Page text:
Op-Ed: How to reform L.A. City Hall to avoid future corruption and scandal

The October 2021 secretly recorded conversation involving three Los Angeles City Council members and a union leader is another scandal that will further damage public confidence in the city’s government.

Los Angeles has had many corruption issues with City Council members centered on kickbacks, obstruction, and conspiracies. The current scandal is somewhat different in its exposure of ugly racism and the use of redistribution to disempower certain racial groups and others. However, there is one thing in common with the other scandals: they are all devastating to public confidence and corrosive to the process of government.

Piecemeal, limited proposals are unlikely to change the government structure that has made such misconduct possible. Therefore, reforms must be implemented to strengthen more democracy in the city. One starting point is the reform of the redistribution process on which the government structure is based.

The recorded conversation was about the redistribution of districts and the vicious political process that often accompanies it. Truly independent county redistribution commissions that take the task of drawing county boundaries out of the hands of politicians can make a huge difference in government transparency and public confidence. States that have independent commissions have found they can limit partisan manipulation.

Commissions like these would also be useful at the municipal level, as they would help to balance competing interests, including racial and ethnic ones, and prevent elected officials from choosing their constituents and the economic assets they might covet. Under the bylaws, LA has a District Redistribution Commission, but it is not independent of the politicians who appoint it. This commission and California Common Cause, a nonpartisan government affairs watchdog group, support the idea of ​​an independent commission to redistribute LA

Redistribution reforms could be accompanied by city council reforms that would strengthen local democracy. Per person, LA City Council members represent more residents than any other city council in the country, approximately 265,000 people per elected member. In contrast, New York City’s 51 council members each represent about 164,000 people, while Chicago’s 50 aldermen each represent about 54,000 people. A larger City Council was recommended by the city’s Redistribution Commission and approved by City Atty. Mike Feuer and five current members of the LA City Council.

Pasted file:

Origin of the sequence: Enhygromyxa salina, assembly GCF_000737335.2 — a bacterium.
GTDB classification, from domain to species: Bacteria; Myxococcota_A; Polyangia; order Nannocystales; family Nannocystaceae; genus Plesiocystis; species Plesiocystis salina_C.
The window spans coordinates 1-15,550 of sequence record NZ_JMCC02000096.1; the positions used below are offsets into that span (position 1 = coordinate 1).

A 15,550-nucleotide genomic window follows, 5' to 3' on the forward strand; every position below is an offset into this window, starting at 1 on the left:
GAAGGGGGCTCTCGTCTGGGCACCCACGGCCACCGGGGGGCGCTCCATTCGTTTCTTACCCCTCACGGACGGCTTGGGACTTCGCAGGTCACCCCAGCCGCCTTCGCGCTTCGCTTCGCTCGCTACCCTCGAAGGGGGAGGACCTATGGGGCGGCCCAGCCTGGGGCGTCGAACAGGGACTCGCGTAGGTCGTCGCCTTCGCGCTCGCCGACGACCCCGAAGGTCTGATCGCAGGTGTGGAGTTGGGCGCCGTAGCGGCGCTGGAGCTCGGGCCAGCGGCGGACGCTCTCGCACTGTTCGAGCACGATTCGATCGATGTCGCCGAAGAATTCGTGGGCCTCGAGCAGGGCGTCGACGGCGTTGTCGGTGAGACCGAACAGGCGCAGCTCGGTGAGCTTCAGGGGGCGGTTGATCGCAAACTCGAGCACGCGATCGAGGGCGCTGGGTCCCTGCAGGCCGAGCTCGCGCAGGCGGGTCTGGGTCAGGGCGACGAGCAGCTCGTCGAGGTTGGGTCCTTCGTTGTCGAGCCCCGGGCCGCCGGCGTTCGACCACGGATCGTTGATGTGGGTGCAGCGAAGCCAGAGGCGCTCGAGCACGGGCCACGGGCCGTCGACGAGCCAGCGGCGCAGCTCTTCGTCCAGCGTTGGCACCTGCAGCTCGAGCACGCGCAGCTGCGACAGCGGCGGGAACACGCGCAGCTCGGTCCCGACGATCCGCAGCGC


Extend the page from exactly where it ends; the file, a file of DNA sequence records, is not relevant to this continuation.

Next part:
Bringing elected officials closer to the people — which would happen if districts were smaller — would improve the connection between council members and their constituents, and allow constituents, along with potential political challengers, to better monitor incumbents’ behavior.

However, the impact this could have on general corruption should not be overstated. Chicago’s counties are tiny compared to LA’s counties, and it has a long history of corruption. Still, smaller districts could increase the importance of local politics and boost turnout and engagement in Los Angeles, which has a long history of low turnout in city elections.

Eliminating staggered terms for city council members could also impose a sense of collective accountability on council members if they believe their chances of re-election are related to the performance of the council as a whole. Currently, only half of the city council is elected in an election cycle. More than 100 years ago, city reformers promoted staggered terms to ensure institutional memory in city councils composed of part-time volunteer officers. This deprecated rule is no longer necessary.

Corruption scandals involving bribes, conspiracies and kickbacks speak to the need to strengthen LA City’s Ethics Committee so that it can operate truly independently of the elected officials it oversees. The Commission is proposing reforms to make them more independent and these should be approved. Both Detroit and New Orleans created inspectors general to investigate wrongdoing following financial scandals involving their former mayors, Kwame Kilpatrick and Ray Nagin, respectively, both of whom were in prison. LA should do the same.

In addition, reforming campaign finance can prevent corruption among city officials. Developers are important actors in city politics and fund city campaigns. As long as elected officials need their money — even in systems like LA that allow public matching funds — the temptation will always be there to do zoning and other regulatory favors for monetary special interests. Some cities, like Seattle, are experimenting with so-called democracy coupons to reduce the impact of big donors. These vouchers provide each voter with small amounts of money to use to support candidates in local elections. Research shows that this program is achieving its intended goal of diversifying the donor pool in city elections.

LA has seen more than its share of scandals, and the complexity of the issues involved make the way forward less than clear. But it’s not alone in dealing with municipal corruption, and the experiences of other major cities may offer lessons — and perhaps even answers — on how to better foster a culture of ethical government.

Timothy B. Krebs is Professor of Political Science at the University of New Mexico. He is co-author of Understanding Urban Politics: Institutions, Representation, and Policies and founder of Krebs Research and Consulting LLC.

https://www.latimes.com/opinion/story/2022-10-18/los-angeles-city-council-scandal-reform Op-Ed: How to reform L.A. City Hall to avoid future corruption and scandal

Alley Einstein

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